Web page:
Acknowledging this deficit, the Centers for Disease Control and Prevention and the Office of Adolescent Health have recently begun funding organizations to design or research interventions for young men ages 15 to 24. They supported three five-year projects, including a Texas program that will help young men in juvenile justice facilities reflect on how gender norms influence intimate relationships, gender-based violence, substance abuse, STIs, and teen pregnancy.

The availability of this funding and the programs it is supporting are a great start. I hope this funding will solidify interest in targeting young men for prevention and provide insight into how best to do so—because we really can’t afford to forget about the boys.

News Politics

Report: ‘Trump Effect’ Brings ‘Fear and Anxiety’ for Students of Color

Ally Boguhn

Teachers have noticed “an increase in bullying, harassment and intimidation of students whose races, religions or nationalities have been the verbal targets of candidates on the campaign trail.”

The 2016 presidential race is creating “an alarming level of fear and anxiety among children of color and inflaming racial and ethnic tensions in the classroom,” according to a survey conducted by the Southern Poverty Law Center (SPLC).

The organization’s new report, The Trump Effect: The Impact of the Presidential Campaign on Our Nation’s Schoolscollected comments from about 2,000 K-12 educators between March 23 and April 2, using an online survey through their Teaching Tolerance project. The results show many children fear “being deported” after the 2016 election and teachers have noticed “an increase in bullying, harassment and intimidation of students whose races, religions or nationalities have been the verbal targets of candidates on the campaign trail.”

Though the survey didn’t mention Republican presidential candidate Donald Trump by name, more than 1,000 comments brought up the GOP frontrunner, compared to less than 200 comments mentioning other presidential candidates.

Though the SPLC cautions that their survey was “not scientific,” the results show trends that may be taking place in classrooms across the country. Sixty-seven percent of teachers say their students are afraid of what will happen to their families after the election and educators in every state said they had seen an increase in hostility towards immigrants, according to the report.

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“My students are terrified of Donald Trump,” a middle school teacher told the SPLC. “They think that if he’s elected, all black people will get sent back to Africa.”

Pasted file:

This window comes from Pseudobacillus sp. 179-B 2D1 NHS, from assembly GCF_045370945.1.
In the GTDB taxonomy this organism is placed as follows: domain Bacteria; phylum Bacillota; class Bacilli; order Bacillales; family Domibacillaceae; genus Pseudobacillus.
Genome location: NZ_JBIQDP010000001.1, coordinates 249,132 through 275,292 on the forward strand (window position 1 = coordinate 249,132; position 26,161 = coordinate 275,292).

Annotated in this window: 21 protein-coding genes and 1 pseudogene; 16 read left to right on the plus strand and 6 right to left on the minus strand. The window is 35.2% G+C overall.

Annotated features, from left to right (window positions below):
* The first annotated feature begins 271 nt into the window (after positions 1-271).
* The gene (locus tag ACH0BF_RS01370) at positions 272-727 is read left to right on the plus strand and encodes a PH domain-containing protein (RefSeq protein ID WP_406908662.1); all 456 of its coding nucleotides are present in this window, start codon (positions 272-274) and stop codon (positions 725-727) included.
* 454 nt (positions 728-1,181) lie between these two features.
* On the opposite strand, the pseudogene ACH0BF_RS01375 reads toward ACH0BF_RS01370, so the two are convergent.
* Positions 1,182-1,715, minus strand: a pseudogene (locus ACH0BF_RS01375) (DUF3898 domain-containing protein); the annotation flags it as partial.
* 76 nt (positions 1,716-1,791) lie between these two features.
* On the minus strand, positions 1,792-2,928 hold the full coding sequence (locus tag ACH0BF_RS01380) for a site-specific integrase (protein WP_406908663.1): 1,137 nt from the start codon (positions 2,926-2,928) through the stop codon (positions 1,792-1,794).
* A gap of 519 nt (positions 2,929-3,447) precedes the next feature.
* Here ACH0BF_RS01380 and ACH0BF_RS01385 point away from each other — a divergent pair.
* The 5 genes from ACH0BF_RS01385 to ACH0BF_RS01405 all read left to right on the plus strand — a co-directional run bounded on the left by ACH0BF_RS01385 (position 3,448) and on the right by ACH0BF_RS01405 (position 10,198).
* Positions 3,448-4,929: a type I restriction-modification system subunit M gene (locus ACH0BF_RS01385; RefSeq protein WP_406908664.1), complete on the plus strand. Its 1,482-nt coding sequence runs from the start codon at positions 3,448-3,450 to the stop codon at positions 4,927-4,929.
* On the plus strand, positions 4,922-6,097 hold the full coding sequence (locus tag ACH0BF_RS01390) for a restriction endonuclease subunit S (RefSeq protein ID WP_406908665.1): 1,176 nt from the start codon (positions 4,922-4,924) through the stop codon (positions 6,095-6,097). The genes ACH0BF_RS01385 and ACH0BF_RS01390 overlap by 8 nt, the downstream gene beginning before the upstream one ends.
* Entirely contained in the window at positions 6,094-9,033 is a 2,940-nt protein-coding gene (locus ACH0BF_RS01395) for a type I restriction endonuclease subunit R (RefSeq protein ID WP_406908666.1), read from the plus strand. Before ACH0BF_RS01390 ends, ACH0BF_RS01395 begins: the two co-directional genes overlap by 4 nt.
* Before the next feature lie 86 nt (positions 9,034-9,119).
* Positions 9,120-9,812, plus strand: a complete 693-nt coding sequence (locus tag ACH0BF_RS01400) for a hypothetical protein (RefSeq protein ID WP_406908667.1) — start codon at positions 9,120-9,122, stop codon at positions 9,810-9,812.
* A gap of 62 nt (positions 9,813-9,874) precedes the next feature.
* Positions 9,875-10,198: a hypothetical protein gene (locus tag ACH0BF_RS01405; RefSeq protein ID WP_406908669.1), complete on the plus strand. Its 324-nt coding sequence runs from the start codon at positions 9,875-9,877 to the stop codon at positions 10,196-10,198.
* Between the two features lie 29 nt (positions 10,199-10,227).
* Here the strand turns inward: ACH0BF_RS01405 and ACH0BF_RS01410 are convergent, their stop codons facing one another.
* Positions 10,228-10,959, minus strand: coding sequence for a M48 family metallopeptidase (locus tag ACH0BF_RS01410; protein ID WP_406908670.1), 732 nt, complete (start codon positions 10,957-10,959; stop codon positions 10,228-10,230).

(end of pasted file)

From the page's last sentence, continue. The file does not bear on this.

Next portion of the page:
A high school teacher in California similarly reported that they’ve seen “Latino students who carry their birth certificates and Social Security cards to school because they are afraid they will be deported.” Another teacher said a #whitelivesmatter sign was placed on a table where Black students sat. 

More than one-third of teachers said they had seen a rise in anti-Muslim or anti-immigrant sentiment. “Students are hearing more hate language than I have ever heard at our school before,” said a high school teacher in Montana.

“A lot of students think we should kill any and all people we do not agree with,” said another teacher in New Hampshire. “They also think that all Muslims are the same and are a threat to our country and way of life. They believe all Muslims want to kill us.”

Many educators said that Sen. Ted Cruz’s (R-TX) anti-immigrant and anti-Muslim declarations had had a noticeable impact on dialogue among teachers and students. One teacher included in the SPLC survey said “the overall attitude at our school is that all of the candidates’ anti-immigration rhetoric is self-serving, and that Trump and Cruz in particular are dangerously insane. These are from conversations with both students and other teachers.”

SPLC President Richard Cohen in a statement said teacher feedback showed students of color felt threatened by the rhetoric coming from the campaign trail in recent months.

“We’re deeply concerned about the level of fear among minority children who feel threatened by both the incendiary campaign rhetoric and the bullying they’re encountering in school,” Cohen said. “We’ve seen Donald Trump behave like a 12-year-old, and now we’re seeing 12-year-olds behave like Donald Trump.”

Donald Trump has come under fire for making increasingly inflammatory statements about immigrants, Muslims, and people of color. Other Republican presidential candidates such as Cruz have stepped up their rhetoric on these issues in what is being deemed the “Trump effect.”

Trump on the campaign trail has called immigrants from Mexico “rapists,” and falsely claimed they were responsible for bringing disease into the United States. In December, Trump proposed a ban on all Muslims entering the United States after terrorist attacks in Paris and San Bernardino, California.